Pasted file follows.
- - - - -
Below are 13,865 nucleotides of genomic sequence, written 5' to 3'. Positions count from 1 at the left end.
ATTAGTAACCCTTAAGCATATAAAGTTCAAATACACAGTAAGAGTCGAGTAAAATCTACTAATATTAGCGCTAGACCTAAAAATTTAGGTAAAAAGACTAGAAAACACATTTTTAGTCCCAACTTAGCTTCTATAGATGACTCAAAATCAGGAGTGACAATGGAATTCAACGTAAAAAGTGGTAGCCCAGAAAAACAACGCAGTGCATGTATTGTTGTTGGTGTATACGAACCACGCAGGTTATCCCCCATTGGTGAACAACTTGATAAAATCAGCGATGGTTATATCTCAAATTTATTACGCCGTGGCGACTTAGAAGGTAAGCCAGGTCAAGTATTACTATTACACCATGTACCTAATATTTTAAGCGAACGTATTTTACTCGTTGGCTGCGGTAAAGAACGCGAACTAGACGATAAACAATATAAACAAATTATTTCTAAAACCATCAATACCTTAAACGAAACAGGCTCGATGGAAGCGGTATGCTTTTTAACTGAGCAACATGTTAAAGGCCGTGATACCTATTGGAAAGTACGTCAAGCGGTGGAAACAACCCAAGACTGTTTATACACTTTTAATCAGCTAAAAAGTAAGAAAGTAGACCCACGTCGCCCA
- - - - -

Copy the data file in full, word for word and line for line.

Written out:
Below are 13,865 nucleotides of genomic sequence, written 5' to 3'. Positions count from 1 at the left end.
ATTAGTAACCCTTAAGCATATAAAGTTCAAATACACAGTAAGAGTCGAGTAAAATCTACTAATATTAGCGCTAGACCTAAAAATTTAGGTAAAAAGACTAGAAAACACATTTTTAGTCCCAACTTAGCTTCTATAGATGACTCAAAATCAGGAGTGACAATGGAATTCAACGTAAAAAGTGGTAGCCCAGAAAAACAACGCAGTGCATGTATTGTTGTTGGTGTATACGAACCACGCAGGTTATCCCCCATTGGTGAACAACTTGATAAAATCAGCGATGGTTATATCTCAAATTTATTACGCCGTGGCGACTTAGAAGGTAAGCCAGGTCAAGTATTACTATTACACCATGTACCTAATATTTTAAGCGAACGTATTTTACTCGTTGGCTGCGGTAAAGAACGCGAACTAGACGATAAACAATATAAACAAATTATTTCTAAAACCATCAATACCTTAAACGAAACAGGCTCGATGGAAGCGGTATGCTTTTTAACTGAGCAACATGTTAAAGGCCGTGATACCTATTGGAAAGTACGTCAAGCGGTGGAAACAACCCAAGACTGTTTATACACTTTTAATCAGCTAAAAAGTAAGAAAGTAGACCCACGTCGCCCA